The set of stairs at the opposite end of the dome was narrower than the last, and eventually compressed into a tight spiral staircase. I was fascinated by its architecture: how each stone was cut into a wedge, the tip stacked into a long narrow pole at the center of the spiral and the long edge built into the wall. I wondered how much care had been put into laying each block, how straight the center spire was, how much weight each step could hold, if one were ever to crumble whether the whole staircase would collapse, and how I must look in a cross view of the staircase, climbing steps that seemed to float in midair.
The spiral staircase was so tight, if I ran up the steps too quickly I became dizzy. But the dizziness, the adrenaline, the anticipation to escape the tight stonewalled confines and breathe the fresh air at the summit was intoxicating.
There were a few people I passed coming down; most were fretting as they picked their way past me. I had long since lost my companions and relished the freedom of adventuring at my own pace, skipping ahead when the moment seized me or pausing at some sliver of a window to catch a quick breath or snap a photo.
At the very end of the climb the stairs were hardly more than a ladder rising up through a hatch in the cupola floor. At long last! I rushed to the edge of the railing and drank in the sun and the air and the Tuscan panorama.
I wandered around the circular platform, taking pictures and notes and dodging other tourists’ selfies. Nearly everyone had a contraption whose arm extended for taking selfies on their phones. Those things were being heavily peddled by shrewd hawkers all over Florence. I slipped into a corner overlooking Giotto’s campanile (bell tower) and took a moment to write.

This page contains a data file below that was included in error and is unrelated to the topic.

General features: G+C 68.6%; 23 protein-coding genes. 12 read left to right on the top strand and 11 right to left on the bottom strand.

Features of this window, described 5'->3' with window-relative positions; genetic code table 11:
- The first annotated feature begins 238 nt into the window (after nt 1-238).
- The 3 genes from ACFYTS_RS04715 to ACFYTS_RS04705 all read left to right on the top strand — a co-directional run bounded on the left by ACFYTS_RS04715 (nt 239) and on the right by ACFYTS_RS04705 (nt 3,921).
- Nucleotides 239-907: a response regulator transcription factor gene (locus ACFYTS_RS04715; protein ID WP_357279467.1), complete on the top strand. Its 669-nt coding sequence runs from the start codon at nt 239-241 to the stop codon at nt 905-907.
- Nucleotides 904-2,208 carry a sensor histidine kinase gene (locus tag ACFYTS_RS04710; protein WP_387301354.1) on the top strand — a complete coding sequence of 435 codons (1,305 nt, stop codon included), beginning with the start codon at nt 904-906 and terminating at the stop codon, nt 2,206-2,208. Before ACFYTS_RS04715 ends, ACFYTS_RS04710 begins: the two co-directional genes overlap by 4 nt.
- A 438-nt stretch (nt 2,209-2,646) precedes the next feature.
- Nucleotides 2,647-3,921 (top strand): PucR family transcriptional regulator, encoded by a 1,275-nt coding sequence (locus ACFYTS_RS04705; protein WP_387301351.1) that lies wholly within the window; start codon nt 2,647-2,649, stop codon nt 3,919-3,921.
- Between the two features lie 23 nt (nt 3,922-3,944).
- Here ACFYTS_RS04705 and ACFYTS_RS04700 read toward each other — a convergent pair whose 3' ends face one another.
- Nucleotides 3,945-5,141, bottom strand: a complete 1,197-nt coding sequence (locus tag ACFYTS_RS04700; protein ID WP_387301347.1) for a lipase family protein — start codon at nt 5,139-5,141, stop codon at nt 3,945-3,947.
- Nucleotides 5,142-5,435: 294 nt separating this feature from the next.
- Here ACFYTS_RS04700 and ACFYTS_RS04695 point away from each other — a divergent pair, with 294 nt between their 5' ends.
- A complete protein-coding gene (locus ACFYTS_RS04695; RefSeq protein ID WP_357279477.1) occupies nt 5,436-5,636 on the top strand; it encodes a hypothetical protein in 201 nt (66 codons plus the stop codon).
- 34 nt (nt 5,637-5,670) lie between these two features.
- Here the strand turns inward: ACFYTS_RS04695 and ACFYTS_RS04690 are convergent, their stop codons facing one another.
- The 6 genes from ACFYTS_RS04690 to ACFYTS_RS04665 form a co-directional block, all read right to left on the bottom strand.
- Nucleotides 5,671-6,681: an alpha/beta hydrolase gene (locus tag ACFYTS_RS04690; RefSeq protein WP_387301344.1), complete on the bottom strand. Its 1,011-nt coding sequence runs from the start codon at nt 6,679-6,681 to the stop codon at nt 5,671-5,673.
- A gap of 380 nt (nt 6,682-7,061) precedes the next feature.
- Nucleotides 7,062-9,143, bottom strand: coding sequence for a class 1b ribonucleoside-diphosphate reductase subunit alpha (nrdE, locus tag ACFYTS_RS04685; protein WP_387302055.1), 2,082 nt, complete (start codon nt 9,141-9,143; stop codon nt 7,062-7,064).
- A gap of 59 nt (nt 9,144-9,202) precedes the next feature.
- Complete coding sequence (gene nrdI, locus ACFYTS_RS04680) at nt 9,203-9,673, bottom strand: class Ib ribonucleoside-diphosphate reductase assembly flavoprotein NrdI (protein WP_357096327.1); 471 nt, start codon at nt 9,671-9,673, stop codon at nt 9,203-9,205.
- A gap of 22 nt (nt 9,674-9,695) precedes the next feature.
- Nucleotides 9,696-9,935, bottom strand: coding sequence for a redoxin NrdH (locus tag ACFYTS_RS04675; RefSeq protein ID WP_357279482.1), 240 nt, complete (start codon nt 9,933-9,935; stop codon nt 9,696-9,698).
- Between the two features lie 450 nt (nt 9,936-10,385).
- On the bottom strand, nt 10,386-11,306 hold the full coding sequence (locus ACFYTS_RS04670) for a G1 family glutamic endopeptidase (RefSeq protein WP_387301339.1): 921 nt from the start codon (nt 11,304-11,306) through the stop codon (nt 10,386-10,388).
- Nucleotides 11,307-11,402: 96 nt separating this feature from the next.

Looking out over the city you can deconstruct it, visualizing the ancient city beneath. First, peel away the houses and apartments. You have the Renaissance landmarks: the Duomo and its bell tower, the Uffizi, the Palazzo Vecchio, Palazzo Pitti across the river, Santa Croce, and other small churches and structures. In front of Palazzo Vecchio is Piazza della Signoria, a large square that was created after Uberti homes were razed following power struggles between the Guelphs (who supported the Pope) and the Ghibellines (who supported the Holy Roman Emperor), ensuring that no Uberti (Ghibelline) home could ever be rebuilt. At the time the palazzo was called Palazzo della Signoria, so named for the rotating council called the signoria that governed the city (well, while it lasted between the power feuds). Savanarola, a friar who ardently preached against secular art and culture and staged “bonfires of the vanities” where worldly goods were burned en masse until he lost favor and was excommunicated, has a plaque in the square marking where he was hanged and burned in the same spot of his bonfires. Fans of the Renaissance may think it was full of happy artists and inventors pursuing an idealized life, but in reality the Renaissance was messy and brutal.